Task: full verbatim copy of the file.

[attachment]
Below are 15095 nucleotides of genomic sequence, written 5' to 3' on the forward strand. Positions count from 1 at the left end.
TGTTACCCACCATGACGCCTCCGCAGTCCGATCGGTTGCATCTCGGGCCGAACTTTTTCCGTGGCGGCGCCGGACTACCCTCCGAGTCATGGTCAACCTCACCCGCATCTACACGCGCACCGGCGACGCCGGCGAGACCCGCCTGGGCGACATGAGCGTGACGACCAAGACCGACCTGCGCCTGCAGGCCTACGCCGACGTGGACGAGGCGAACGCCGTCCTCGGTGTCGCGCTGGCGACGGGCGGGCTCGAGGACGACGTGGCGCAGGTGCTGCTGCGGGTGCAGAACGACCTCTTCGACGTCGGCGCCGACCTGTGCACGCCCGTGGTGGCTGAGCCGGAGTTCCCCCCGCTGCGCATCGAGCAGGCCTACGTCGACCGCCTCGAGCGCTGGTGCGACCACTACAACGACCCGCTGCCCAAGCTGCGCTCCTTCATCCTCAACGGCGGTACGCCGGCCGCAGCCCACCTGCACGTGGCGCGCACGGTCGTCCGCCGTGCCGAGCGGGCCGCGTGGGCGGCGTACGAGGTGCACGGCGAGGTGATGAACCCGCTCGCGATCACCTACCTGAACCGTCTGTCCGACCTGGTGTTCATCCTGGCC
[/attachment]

Below are 15095 nucleotides of genomic sequence, written 5' to 3' on the forward strand. Positions count from 1 at the left end.
TGTTACCCACCATGACGCCTCCGCAGTCCGATCGGTTGCATCTCGGGCCGAACTTTTTCCGTGGCGGCGCCGGACTACCCTCCGAGTCATGGTCAACCTCACCCGCATCTACACGCGCACCGGCGACGCCGGCGAGACCCGCCTGGGCGACATGAGCGTGACGACCAAGACCGACCTGCGCCTGCAGGCCTACGCCGACGTGGACGAGGCGAACGCCGTCCTCGGTGTCGCGCTGGCGACGGGCGGGCTCGAGGACGACGTGGCGCAGGTGCTGCTGCGGGTGCAGAACGACCTCTTCGACGTCGGCGCCGACCTGTGCACGCCCGTGGTGGCTGAGCCGGAGTTCCCCCCGCTGCGCATCGAGCAGGCCTACGTCGACCGCCTCGAGCGCTGGTGCGACCACTACAACGACCCGCTGCCCAAGCTGCGCTCCTTCATCCTCAACGGCGGTACGCCGGCCGCAGCCCACCTGCACGTGGCGCGCACGGTCGTCCGCCGTGCCGAGCGGGCCGCGTGGGCGGCGTACGAGGTGCACGGCGAGGTGATGAACCCGCTCGCGATCACCTACCTGAACCGTCTGTCCGACCTGGTGTTCATCCTGGCC